ECG Screening for Sudden Cardiac Death in Children and Adolescents: Is it Money Well Spent? Is There an Optimal Age for Screening?
Sudden cardiac death (SCD) in otherwise healthy children is tragic. Increasing attention has been paid to preventing these untimely events, particularly with regard to cardiac causes, as these are the most common, though not the exclusive causes. Interest has centered around sports participation, as about 25% of such events occur at this time1, and the use of ADHD medication which may or may not precipitate SCD in susceptible individuals. A recent NHLBI panel evaluated the evidence base for addressing the prevention of SCD, and found too many gaps in evidence to formulate general recommendations for SCD prevention in the young2. Particular concerns surround lack of knowledge of the true incidence of SCD, absence of a pilot ECG screening program to test the effectiveness of various screening methodologies, identification of the most effective screening strategy (the most useful screening method, and selective screening in high risk individuals vs. universal screening at a specific age), and limited knowledge of the impact of a screening program on the both the quality of life and clinical outcomes of the asymptomatic individuals and families screened. The report states "before a significant public health investment is made in large scale ECG screening, it would be ideal to empirically demonstrate a link between screening and improved health outcomes." (SELECT FULL TEXT TO CONTINUE)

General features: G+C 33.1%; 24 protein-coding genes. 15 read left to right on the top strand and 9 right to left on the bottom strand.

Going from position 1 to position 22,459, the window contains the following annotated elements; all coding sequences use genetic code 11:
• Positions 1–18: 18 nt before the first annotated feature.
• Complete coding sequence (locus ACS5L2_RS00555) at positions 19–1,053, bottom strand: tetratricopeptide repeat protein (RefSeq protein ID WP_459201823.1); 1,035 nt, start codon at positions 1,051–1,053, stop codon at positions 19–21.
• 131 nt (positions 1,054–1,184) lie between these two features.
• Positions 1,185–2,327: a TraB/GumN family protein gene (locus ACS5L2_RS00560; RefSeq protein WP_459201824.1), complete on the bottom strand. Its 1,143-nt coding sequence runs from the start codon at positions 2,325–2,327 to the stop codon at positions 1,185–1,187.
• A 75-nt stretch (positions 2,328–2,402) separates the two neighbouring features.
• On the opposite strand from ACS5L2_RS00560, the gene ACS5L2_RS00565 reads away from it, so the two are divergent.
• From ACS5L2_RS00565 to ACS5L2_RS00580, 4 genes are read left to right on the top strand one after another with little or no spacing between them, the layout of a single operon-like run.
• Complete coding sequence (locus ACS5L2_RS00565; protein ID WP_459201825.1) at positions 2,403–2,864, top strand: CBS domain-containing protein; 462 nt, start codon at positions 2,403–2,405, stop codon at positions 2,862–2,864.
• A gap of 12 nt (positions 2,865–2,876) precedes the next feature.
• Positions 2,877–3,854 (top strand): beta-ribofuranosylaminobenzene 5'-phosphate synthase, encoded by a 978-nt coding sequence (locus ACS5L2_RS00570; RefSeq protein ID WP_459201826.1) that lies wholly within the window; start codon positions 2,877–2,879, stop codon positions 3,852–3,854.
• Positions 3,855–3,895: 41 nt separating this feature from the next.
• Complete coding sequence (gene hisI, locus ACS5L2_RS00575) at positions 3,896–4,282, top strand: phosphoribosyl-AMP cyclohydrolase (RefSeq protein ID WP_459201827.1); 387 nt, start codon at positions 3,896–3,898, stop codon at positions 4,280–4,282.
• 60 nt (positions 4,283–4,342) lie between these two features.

- Received April 17, 2012.
- Accepted April 19, 2012.
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